Saturday, May 2, 2009

Be prepared for an emergency...

As a self confessed hoarder, I hoard because of various reasons. Before I write my reasons, I better change the hoarding into stockpiling. They meant the same thing but I like stockpiling better. To many, a hoarder is someone who hides away goods secretly and cashing in to make a profit at the expense of others. I would rather like to be compared to a squirrel stockpiling nuts for the winter for it's own survival sake.

Like most Singaporeans, I was born and brought up in a country almost free from all natural calamities such as typhoon, tornado, earthquake and tsunami until I went to live in countries where earth tremors are frequently felt and cyclonic weathers can prevail for weeks. Having lived and survived an earthquake that totally obliterated the township of Rabaul in East New Britain Province of Papua New Guinea, I know one thing to be true: in a large scale emergency, until outside helps arrive, everyone is own their own. It may take a few days coming; you’ll need to provide for yourself. I have learnt from this life threatening experience that to be self reliance and being able to look after yourself is no exception but also able to offer help to our family and friends if they need it. And to do that, we must have a stockpile of various goods. The most obvious thing to stockpile is food and water. And equally important are special items such as prescription medications and infants formula.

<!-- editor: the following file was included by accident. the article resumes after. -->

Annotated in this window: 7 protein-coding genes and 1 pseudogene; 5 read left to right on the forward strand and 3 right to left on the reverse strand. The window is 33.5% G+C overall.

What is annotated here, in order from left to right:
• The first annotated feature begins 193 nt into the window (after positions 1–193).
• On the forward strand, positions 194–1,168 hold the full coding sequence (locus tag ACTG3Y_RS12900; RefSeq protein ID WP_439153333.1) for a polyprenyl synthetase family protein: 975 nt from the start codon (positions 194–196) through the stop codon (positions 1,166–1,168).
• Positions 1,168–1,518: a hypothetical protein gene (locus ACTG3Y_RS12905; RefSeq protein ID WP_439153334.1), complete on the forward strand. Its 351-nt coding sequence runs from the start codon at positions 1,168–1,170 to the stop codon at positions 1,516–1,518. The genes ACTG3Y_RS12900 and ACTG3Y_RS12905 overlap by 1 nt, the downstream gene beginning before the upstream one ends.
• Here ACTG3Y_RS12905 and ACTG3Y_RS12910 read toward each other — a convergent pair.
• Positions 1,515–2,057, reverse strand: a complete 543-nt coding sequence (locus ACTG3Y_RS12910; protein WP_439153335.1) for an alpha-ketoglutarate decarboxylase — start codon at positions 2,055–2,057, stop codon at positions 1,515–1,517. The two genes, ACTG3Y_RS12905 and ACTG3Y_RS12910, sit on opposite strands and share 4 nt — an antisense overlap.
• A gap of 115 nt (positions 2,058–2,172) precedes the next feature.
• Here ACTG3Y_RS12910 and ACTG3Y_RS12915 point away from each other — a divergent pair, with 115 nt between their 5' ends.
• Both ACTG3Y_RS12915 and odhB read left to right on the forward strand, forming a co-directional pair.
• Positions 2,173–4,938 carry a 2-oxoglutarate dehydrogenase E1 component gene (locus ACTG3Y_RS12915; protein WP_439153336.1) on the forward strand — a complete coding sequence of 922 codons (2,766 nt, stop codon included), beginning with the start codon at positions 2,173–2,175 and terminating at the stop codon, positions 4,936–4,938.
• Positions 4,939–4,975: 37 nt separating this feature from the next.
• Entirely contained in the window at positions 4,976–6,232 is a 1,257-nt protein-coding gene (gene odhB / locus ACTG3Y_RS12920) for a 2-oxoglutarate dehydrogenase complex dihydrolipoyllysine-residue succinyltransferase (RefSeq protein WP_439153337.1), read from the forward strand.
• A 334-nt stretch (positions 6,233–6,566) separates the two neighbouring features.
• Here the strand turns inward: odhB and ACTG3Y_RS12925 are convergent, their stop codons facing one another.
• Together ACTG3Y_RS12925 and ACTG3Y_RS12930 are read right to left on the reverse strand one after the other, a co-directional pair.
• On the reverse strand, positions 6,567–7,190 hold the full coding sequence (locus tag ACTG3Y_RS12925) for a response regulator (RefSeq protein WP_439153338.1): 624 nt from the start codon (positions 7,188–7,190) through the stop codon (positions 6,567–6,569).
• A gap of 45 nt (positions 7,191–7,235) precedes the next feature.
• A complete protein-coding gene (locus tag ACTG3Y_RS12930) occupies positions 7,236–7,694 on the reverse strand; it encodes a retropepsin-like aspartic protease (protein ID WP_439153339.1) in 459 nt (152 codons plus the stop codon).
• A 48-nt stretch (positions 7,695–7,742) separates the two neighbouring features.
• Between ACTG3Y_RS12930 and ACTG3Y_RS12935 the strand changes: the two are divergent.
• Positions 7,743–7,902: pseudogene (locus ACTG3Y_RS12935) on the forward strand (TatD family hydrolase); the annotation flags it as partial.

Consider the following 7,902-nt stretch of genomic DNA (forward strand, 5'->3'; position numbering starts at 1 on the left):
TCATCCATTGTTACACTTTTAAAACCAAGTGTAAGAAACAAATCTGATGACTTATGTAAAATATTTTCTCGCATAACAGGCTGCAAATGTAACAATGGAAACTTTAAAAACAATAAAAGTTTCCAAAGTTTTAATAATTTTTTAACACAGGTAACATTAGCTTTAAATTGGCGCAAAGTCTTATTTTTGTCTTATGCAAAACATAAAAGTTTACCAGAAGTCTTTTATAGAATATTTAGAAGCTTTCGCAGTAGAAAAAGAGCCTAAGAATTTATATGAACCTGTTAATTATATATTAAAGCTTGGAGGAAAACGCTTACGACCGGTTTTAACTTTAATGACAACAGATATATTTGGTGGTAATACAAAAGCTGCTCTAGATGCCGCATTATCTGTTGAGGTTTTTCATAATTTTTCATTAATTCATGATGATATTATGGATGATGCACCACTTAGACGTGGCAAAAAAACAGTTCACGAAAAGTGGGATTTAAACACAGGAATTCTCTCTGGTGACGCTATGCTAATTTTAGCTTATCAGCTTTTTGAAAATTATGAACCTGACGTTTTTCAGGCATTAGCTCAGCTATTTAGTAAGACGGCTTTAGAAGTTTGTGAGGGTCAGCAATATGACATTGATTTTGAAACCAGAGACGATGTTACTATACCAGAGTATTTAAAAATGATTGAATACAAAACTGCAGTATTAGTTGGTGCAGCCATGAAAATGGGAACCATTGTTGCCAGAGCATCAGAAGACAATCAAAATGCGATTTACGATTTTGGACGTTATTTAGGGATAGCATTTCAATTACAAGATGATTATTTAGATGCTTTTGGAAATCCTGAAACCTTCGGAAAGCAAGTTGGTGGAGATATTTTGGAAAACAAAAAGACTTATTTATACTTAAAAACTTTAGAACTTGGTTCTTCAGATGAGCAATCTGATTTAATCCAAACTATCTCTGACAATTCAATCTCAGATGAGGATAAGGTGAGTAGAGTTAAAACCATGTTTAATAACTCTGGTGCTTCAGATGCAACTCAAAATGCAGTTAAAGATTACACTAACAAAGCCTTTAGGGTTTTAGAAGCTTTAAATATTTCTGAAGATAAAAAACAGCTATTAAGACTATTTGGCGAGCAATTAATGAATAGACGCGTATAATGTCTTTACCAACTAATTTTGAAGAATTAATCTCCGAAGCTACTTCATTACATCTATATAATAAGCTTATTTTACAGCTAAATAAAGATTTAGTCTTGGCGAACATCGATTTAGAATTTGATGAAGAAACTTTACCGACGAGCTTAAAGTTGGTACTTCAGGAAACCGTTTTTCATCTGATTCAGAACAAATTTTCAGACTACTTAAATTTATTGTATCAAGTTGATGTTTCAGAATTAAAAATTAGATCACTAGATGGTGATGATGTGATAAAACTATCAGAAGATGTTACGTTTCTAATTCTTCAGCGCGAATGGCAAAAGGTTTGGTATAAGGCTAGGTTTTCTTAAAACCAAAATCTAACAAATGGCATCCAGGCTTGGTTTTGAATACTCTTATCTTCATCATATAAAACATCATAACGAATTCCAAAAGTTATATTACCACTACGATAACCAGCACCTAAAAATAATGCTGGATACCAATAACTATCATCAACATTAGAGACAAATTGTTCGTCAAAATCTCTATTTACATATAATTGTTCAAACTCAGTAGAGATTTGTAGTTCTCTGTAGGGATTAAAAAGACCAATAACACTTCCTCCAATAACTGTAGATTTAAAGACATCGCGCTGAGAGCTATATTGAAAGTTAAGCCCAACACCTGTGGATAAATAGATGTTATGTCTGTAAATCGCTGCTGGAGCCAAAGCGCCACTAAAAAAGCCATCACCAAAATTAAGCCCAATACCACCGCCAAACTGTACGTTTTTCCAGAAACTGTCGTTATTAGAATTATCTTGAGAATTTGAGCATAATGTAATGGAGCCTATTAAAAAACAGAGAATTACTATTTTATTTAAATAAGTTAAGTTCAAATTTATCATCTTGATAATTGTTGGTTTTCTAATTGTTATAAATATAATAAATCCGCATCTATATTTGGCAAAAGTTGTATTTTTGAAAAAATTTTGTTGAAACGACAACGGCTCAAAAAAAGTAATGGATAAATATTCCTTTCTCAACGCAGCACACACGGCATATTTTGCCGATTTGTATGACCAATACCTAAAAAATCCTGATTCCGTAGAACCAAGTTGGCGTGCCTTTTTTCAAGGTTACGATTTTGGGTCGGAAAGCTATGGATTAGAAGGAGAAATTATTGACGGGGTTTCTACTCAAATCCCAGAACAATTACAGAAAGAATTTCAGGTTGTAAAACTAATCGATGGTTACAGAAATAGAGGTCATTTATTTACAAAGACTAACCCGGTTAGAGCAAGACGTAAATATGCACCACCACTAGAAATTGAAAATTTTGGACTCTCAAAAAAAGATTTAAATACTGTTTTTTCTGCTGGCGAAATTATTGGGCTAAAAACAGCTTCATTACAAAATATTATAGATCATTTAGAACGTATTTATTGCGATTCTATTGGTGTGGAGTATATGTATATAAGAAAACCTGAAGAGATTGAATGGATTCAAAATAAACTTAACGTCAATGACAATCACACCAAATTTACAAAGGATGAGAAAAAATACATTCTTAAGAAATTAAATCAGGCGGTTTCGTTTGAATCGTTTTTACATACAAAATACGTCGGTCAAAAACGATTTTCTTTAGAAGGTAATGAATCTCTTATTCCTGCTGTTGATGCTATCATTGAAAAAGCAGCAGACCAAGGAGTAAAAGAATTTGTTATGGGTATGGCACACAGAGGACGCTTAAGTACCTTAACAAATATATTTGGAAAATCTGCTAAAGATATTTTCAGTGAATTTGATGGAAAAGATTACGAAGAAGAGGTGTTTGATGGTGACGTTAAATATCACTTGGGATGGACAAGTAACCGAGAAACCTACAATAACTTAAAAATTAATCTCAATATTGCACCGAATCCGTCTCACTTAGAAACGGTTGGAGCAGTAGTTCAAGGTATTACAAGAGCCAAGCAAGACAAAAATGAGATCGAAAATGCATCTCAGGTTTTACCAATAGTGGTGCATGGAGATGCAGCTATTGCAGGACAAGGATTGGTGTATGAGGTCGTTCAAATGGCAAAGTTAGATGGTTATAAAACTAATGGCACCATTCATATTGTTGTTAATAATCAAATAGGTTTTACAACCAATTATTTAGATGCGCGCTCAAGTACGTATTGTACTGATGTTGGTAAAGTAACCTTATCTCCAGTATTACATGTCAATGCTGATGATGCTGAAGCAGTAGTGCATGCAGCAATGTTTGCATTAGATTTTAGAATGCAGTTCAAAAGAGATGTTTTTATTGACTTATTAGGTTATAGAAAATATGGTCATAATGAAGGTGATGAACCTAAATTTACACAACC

The fact that Singaporeans are so globalised these days; they may be put in an emergency anywhere in the world without much warning. Just like our recent devastating bushfire in Victoria that killed nearly two hundred people and untold miseries to many more in a matters of few hours. It can be any situation or threat of an emergency that is caused by some event whether it is natural (e.g. earthquake, bushfire, tsunami), technological (e.g. power failure), epidemic (e.g. SARS) or human-caused (e.g. September 11th terrorist attacks,Munbai bombing), that negatively affects the health, safety or property of a significant portion of the people in a community.
There is no excuse for not doing your homework. If you are new to a country, go to their websites and read about their emergency measure and plan. As an important step in ensuring themselves (especially true for Overseas Singaporeans) and their family is to have a proper emergency management program in place, and annually update your Emergency Measures Plan so that it reflects the procedures that would work best in managing an emergency in the country where they are living or studying. To be continued...


  1. ya i agree.. i also have emergency backpack..

  2. big crowd at ALDI today!!! my 2 kar and a trolley tired liao

  3. I no longer take simple things for granted. I stockpile and rotate certain canned foods that only need warming, batteries, sternos, water, medicine, etc. Why? I've lived through 3 devasting hurricanes (Frances, Jean & Wilma) where we lost electricity, our apartment was destroyed, got half-redone and whacked again, and we slept in basic 'campbeds', listened to news in little transistor radios. We were in evacuation zone. It was unreal! But they were part of life and I appreciate Singapore more each I time I fly in. So when others joke about emergencies, I no longer laugh. I will never say "it only happens to others".

  4. Hi Nonya Vin,
    Terima kaseh for your warning to fellow SG.
    Have you moved into your rumah baru?
    Keep us posted.